Before Yorgos Lanthimos’ “The Favourite” – the acclaimed period-piece centering on the rivalry of two female courtiers, vying for the attention of England’s queen – closes the Stockholm Intl. Film Festival on Nov. 18, the event will have offered its audience 150 films, 39% of which are directed by women, a higher percentage than most international festivals.
The festival opens on Nov. 7 with the world premiere of Anna Odell’s “X&Y,” a film that playfully explores notions of gender identity. It is highly anticipated after the success of the director’s debut, “The Reunion,” which won the Fipresci Prize at the Venice Film Festival, and the best film and script awards at the Guldbagges, Sweden’s top movie contest.
“X&Y” is one of 22 titles competing for the Bronze Horse, the fest’s top prize, restricted to directors with no more than three films. Ten of these are helmed by women, among which are Nadine Labaki’s “Capernaum,” Lila Avilés’ “The Chambermaid,” and Crystal Moselle’s “Skate Kitchen.” Other competition titles include Cannes debut winner “Girl” by Lukas Dhont, “Wildlife” by Paul Dano, “Genesis” by Philippe Lesage, and Hiroshi Okuyama’s first film “Jesus,” winner of the recent San Sebastián Film Festival.
Stockholm is headed by Git Scheynius, one of the event’s founders in 1990 and one of the few female chiefs of an A list festival. Scheynius says its hard work over the years has paid off in terms of the number of films helmed by women in the lineup. The high number – selected from 6,000 titles screened and considered for selection – is no accident, she says. “It’s a number we’ve obtained by actively asking for female directors [to submit their films] and screening them,” she says. “The selection is, of course, the result of artistic choices. It’s a time-consuming and difficult task, but worth it. With more than a third of the lineup made up of films by debut directors, and 80% of our Discovery section directed by women, there is no doubt that an old and worn-out era is on the verge of collapsing and being replaced by new names ready to be discovered.”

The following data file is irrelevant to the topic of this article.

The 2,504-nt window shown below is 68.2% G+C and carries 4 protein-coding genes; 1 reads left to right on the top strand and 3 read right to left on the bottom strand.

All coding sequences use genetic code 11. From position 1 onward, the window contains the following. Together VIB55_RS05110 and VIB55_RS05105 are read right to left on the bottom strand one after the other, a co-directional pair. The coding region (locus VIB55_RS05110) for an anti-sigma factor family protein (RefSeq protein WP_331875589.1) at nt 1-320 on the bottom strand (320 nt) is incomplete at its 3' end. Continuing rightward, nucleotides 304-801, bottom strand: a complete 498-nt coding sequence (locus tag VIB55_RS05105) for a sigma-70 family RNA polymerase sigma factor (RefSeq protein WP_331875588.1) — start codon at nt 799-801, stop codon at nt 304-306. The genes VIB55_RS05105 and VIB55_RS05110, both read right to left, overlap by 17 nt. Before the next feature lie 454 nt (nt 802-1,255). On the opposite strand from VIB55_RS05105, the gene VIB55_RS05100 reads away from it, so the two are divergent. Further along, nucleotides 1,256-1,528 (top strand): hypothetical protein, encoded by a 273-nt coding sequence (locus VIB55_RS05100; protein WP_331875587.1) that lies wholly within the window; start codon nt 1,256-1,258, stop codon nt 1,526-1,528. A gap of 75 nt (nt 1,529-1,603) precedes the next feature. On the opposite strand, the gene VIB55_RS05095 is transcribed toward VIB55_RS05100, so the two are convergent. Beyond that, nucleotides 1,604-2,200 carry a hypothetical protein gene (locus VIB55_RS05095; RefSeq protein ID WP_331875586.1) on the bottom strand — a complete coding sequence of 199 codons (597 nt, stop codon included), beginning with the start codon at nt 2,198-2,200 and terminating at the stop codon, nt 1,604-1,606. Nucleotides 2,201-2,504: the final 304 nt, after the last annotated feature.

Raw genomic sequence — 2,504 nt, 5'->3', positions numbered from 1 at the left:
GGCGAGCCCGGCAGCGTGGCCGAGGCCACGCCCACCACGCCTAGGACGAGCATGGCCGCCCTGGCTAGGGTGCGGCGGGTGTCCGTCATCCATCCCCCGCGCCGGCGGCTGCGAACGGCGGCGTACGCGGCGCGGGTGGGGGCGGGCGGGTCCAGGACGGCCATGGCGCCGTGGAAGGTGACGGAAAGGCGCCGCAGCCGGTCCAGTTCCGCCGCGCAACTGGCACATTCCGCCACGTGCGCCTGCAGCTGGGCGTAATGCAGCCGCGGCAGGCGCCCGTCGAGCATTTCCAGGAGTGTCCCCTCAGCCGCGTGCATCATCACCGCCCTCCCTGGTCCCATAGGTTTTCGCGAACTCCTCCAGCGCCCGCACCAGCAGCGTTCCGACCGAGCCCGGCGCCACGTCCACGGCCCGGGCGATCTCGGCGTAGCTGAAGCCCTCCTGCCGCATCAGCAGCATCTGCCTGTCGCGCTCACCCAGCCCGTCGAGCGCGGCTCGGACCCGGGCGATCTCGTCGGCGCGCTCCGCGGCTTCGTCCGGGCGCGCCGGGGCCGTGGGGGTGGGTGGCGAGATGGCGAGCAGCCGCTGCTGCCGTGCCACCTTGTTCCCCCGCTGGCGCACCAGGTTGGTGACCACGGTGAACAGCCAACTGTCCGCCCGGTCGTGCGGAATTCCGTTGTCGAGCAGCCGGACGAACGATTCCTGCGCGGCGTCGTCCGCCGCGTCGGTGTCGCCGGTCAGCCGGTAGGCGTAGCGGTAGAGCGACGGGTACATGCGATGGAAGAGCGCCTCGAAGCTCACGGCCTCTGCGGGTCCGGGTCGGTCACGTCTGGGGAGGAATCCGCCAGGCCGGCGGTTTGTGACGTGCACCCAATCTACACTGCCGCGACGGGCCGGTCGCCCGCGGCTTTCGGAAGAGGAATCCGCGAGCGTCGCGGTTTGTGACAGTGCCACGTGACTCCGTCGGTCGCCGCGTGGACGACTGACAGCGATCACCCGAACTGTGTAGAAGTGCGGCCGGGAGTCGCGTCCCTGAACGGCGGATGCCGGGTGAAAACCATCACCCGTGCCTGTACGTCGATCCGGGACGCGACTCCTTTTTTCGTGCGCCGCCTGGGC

Scheynius welcomes the festival circuit’s increasing demands for improvement in the gender mix of program selections. “It is great that more and more people are interested in taking things further and giving more female directors the opportunity to make films, and also to have them screened at the most important festivals,” she says.
“Stockholm has, more or less, always striven to highlight women directors. Going into the festival industry in 1990, then as one of two female festival directors [of major festivals], alongside Sheila Whitaker at the BFI London Film Festival, I was surprised by the great imbalance between men and women. At the start I thought the female directors would increase in numbers much more rapidly.”
Lanthimos is himself a favorite at Stockholm; his film “Dogtooth” won the Bronze Horse in 2009; six years later the Greek director received its Visionary Award. This year the same award will be given to Iranian ace Asghar Farhadi, who opened this year’s Cannes with “Everybody Knows” (which also will be shown at Stockholm); American director Mary Harron (“American Psycho,” “I Shot Andy Warhol”) will come to Stockholm to receive the Lifetime Achievement Award. Her latest film “Charlie Says,” a portrayal of the notorious Manson family, will have its Nordic premiere at the festival. Ingmar Bergman actress Gunnel Lindblom, also a film and stage director, will receive the Stockholm Achievement Award.
The fact that this year’s opening film is Swedish stands out at a festival that usually showcases only a few Nordic titles. “Our focus is international film and we consistently aim for the highest possible quality. We don’t feel the need to represent a certain territory, but gladly program Nordic film when we find [the right] collaboration.”
As well as “X&Y,” Scheynius picks out “Girl,” “Los Silencios” and “Birds of Passage” as titles to look out for in the lineup.